Frequently Asked Questions
The cost of the service dog to a veteran is free. We will also provide vests, training equipment, kennels, food and veterinary costs if the veteran is in need.
All training consists of a lot of repetition and reinforcement and times can vary. Diabetic alert training takes the longest, due to all the variables involved. Read more about the tasks service dogs perform.
Training time varies with each dog, as well as the scope and degree of difficulty of the complement of tasks needed to support a specific veteran. Advanced tasks, i.e. diabetic alert, can take much longer than some of the more basic tasks. On average, our K9s train for 6 months before being paired with their veteran. Once matched, the veteran/K9 team continue training classes for several weeks to learn to work as a team and hone task skills. Learn more about the training process.
Approximately 75% of dogs who begin K9 Boot Camp training at the Ozark Correctional Center complete the program. We are constantly testing service dogs candidates; of the dogs we evaluate, only about 10% are admitted to K9 Boot Camp.
We place dogs rejected from training in homes or return them to the rescue group from which they came. The rescue groups with which we work are “no-kill” shelters that use fosters who help place the dogs as well. The shelter dogs receive some obedience training and socialization work even as they are evaluated, which increases their likelihood of being adopted quickly. Those who are rejected later in the training process are usually highly desirable candidates for adoption.
Most veterans choose to keep their retired service dogs as pets when they retire. If not, or they are unable to for other reasons, we help find a forever home for the K9 to enjoy retirement.
We use all breeds – we are not breed specific. We look for a special temperament and personality for our program, and can find that in any breed.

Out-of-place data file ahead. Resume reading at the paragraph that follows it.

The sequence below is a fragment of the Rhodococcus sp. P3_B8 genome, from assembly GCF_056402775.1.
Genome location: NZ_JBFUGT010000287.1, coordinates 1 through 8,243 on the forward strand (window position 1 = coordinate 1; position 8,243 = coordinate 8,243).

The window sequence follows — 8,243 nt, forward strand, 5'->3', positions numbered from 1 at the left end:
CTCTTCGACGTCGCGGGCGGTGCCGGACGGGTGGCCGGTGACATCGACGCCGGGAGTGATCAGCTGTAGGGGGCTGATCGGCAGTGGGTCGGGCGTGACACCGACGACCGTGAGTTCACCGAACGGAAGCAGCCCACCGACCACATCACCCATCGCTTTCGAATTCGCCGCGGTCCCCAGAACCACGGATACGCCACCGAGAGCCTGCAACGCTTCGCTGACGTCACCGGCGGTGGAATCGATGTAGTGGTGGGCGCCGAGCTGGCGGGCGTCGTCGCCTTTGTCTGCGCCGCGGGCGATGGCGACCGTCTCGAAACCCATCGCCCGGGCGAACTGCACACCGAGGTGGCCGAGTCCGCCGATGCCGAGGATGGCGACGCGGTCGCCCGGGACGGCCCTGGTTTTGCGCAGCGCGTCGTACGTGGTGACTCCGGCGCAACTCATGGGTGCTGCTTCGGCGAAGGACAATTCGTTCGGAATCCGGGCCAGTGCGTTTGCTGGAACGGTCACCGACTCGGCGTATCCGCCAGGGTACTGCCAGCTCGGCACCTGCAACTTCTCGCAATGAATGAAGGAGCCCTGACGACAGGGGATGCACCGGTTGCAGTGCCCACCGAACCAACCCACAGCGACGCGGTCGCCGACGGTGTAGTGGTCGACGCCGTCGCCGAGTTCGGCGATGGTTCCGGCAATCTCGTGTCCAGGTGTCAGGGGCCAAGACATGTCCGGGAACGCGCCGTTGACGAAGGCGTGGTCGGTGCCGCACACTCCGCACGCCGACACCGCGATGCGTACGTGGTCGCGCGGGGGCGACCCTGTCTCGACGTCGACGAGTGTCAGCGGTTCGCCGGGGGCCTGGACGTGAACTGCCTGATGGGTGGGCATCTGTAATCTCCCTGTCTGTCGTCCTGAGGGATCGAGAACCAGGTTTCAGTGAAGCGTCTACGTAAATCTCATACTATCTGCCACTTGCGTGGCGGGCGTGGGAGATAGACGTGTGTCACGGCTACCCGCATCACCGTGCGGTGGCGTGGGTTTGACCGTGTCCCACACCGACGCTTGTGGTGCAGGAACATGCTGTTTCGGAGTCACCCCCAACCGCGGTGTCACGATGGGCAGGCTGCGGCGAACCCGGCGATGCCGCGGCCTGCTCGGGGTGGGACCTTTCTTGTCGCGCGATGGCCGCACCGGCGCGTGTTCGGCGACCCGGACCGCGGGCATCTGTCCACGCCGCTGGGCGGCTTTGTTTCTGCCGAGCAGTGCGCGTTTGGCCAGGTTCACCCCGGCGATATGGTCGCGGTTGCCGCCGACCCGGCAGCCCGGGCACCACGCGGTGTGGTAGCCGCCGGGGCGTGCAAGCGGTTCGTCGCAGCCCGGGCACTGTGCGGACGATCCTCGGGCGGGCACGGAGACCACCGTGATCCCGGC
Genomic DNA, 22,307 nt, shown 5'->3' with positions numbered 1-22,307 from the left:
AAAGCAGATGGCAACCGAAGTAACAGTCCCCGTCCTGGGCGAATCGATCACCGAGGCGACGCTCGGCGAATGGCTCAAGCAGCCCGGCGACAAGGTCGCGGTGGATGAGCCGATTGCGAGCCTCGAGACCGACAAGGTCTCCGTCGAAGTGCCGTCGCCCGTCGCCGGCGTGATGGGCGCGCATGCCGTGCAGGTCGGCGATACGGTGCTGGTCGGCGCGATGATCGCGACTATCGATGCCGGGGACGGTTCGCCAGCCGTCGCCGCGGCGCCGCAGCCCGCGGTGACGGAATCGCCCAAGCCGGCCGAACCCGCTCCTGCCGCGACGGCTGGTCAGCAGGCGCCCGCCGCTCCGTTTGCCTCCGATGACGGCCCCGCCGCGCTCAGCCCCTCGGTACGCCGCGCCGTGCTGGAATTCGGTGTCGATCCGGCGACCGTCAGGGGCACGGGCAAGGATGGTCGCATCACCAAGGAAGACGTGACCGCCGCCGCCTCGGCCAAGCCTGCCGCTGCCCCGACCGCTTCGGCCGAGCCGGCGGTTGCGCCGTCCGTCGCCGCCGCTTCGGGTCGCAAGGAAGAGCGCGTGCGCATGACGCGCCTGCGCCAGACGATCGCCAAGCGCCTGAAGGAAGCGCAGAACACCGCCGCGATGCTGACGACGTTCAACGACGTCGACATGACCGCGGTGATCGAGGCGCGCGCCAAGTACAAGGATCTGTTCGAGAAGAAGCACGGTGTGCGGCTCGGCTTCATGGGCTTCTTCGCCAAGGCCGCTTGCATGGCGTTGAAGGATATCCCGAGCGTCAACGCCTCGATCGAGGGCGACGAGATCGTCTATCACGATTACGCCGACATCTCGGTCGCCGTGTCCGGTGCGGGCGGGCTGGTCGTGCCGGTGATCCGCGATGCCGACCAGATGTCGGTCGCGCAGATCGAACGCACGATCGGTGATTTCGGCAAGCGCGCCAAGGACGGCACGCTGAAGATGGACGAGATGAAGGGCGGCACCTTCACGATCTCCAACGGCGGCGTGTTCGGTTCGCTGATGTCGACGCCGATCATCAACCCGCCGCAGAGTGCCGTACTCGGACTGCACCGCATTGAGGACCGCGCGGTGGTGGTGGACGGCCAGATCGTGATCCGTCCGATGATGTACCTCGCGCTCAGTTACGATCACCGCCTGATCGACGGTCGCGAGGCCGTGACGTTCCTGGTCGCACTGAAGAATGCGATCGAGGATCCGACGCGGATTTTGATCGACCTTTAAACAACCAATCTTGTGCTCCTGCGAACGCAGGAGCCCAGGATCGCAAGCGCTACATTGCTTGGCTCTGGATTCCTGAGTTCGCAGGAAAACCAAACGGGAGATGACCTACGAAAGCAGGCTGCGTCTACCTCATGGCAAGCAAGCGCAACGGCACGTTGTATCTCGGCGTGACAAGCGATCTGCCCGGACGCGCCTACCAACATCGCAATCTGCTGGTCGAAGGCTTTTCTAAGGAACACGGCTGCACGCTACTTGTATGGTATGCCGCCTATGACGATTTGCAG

Service dogs are trained to perform tasks to support their human partner and are granted access and privileges by the Americans with Disabilities Act (ADA). Therapy dogs and emotional support animals (ESAs) are not covered by the ADA and do not have the same access and privileges as service dogs. Therapy dogs help other people. They go to schools, hospitals, etc., to cheer people up. ESA”s must be prescribed by a licensed medical professional and support their human via their companionship and comfort. Read more information about service dogs, therapy dogs and ESAs.
If the veteran cannot keep the service dog, we will take the dog back and retrain the K9 to team with another veteran. If something happens to the veteran, the veteran’s family may choose to have the K9 remain with them – we do not want to separate families. If not, depending on the dog’s age, we will either retrain the K9 to team with another veteran, or find a forever home for retirement.
We like to start training with dogs who are between the ages of 6 months and 3 years.
All the dogs are trained on a core set of tasks and obedience skills. As we identify which veteran the K9 will best match, we transition the task training of the K9 to fit the specific needs of the veteran. Read more about the tasks our K9s learn to perform.
We prefer to choose the dogs we train to ensure they have the correct temperament and aptitudes, maximizing the likelihood of success as a service dog. It is very rare that we train a family pet as a service dog. We can evaluate a family pet, but at the very minimum, they cannot display any of the following: aggression, fear, separation anxiety, issues with other dogs, extreme pulling on the leash, jumping on people or over-excitability. Also, a dog who is used to being a pet may have difficulty transitioning to being “on duty” as a service dog.